This week marks the anniversary of the North American release of the legendary Super Nintendo. The SNES may not have been the most successful console in history (it sold a solid, but not record-setting, 50 million units), but it was certainly one of the best consoles of all-time. Exquisitely designed hardware, innovative features, and a huge, varied library of quality games; the SNES had it all.
Yes, the SNES was nearly a perfect console, but that doesn’t mean the system didn’t have it’s quirks. It certainly didn’t mean the 16-bit era was all drama-free smooth sailing for Nintendo. Here are a few things you may not know about the venerable Super Nintendo…
Nintendo had no intentions of making a follow-up to the NES.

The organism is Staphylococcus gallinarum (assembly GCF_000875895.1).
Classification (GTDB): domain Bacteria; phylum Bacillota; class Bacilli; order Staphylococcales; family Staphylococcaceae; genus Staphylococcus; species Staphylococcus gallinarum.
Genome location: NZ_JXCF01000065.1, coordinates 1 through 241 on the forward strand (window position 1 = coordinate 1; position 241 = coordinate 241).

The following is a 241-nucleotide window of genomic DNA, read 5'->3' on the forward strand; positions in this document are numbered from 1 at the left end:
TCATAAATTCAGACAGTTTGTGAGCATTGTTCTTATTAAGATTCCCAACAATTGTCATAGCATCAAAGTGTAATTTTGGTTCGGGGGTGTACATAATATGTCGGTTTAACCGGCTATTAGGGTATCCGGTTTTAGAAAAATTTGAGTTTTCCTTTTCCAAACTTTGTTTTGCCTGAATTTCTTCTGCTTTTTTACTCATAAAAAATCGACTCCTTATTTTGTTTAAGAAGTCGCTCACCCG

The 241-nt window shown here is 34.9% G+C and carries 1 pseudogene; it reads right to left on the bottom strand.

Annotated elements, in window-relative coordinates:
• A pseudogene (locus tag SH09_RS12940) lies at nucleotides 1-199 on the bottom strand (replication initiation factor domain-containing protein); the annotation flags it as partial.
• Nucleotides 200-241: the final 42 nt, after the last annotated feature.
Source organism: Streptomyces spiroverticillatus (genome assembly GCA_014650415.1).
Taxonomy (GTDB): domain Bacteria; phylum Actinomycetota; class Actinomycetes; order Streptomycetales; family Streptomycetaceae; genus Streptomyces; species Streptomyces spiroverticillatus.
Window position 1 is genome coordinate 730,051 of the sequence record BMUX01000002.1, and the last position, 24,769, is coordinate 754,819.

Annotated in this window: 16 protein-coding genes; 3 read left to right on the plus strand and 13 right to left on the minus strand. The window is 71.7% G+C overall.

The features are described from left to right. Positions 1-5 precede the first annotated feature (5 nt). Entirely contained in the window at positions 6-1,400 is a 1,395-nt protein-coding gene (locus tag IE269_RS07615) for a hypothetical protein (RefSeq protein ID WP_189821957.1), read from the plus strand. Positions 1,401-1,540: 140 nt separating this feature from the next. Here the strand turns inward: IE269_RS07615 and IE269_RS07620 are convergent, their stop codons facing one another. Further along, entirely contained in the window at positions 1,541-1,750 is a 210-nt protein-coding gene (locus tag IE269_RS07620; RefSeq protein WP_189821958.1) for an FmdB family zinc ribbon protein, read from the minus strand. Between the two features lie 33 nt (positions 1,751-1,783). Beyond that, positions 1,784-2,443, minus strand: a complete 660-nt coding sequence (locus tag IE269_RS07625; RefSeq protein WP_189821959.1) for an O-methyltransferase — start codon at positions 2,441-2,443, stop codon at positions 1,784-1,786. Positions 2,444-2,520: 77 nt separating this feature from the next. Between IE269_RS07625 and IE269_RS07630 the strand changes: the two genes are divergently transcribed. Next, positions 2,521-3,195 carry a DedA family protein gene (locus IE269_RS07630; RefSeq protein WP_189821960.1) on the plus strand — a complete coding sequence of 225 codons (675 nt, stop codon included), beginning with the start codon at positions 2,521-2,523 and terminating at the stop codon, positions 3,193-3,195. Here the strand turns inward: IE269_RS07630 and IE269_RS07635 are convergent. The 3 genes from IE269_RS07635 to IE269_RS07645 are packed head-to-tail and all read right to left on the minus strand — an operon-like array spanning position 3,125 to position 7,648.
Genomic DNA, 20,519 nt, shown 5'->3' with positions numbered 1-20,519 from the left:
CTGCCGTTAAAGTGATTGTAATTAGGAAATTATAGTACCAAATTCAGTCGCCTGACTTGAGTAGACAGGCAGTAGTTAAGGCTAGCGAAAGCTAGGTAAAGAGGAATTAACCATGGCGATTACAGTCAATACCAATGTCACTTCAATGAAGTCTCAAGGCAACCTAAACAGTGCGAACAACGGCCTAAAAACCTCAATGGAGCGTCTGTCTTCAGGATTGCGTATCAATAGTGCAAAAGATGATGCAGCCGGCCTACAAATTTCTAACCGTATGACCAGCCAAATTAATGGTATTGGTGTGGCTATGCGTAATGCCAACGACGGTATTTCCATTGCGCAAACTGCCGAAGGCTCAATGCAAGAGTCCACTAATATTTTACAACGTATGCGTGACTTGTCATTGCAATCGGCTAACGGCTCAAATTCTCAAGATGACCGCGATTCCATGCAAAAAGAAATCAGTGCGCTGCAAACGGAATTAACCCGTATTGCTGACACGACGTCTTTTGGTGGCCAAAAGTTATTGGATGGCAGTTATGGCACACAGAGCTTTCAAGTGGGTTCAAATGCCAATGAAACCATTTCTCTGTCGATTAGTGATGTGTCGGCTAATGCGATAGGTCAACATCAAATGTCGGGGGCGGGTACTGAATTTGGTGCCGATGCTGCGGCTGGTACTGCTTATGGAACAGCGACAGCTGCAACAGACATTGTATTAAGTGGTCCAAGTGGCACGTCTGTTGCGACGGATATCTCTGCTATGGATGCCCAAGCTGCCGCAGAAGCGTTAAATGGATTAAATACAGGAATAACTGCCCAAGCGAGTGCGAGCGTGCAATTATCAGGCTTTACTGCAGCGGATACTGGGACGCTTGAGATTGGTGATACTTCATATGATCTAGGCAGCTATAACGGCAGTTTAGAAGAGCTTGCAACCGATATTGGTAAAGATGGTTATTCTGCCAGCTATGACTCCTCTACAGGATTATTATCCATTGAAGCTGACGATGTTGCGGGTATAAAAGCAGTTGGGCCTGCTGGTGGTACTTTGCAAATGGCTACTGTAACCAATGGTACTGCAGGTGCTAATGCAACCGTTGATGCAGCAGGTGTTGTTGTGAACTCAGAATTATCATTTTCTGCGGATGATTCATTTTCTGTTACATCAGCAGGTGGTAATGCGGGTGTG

Who really needs a new console when you’ve got Super Mario 3?
The Super Nintendo arrived to melt young gamers’ minds on Aug. 23, 1991, nearly two full years after the arrival of its main rival, the Sega Genesis. Why was the SNES so fashionably late? Because, frankly, Nintendo didn’t think they’d ever have to make a new system. Not any time soon, at least. They thought of the 8-bit NES as a standard platform, like the VCR player or CD player. A technology that everybody was going to use even after it became hopelessly outdated. It’s easy to see why Nintendo thought this – in the late ’80s, they controlled more than 90 percent of the home video game market.
But then a cocky little upstart named Sega just had to stick their nose into Nintendo’s lucrative business. They released the Sega Genesis, which made the NES look unmistakably weak in comparison, started luring away the third party developers Nintendo had been holding captive, and launched the ballsy “Sega does what Nintendon’t” advertising campaign. Nintendo wasn’t about to let that kind of sass go unanswered, so they begrudgingly got to work on a new gaming machine.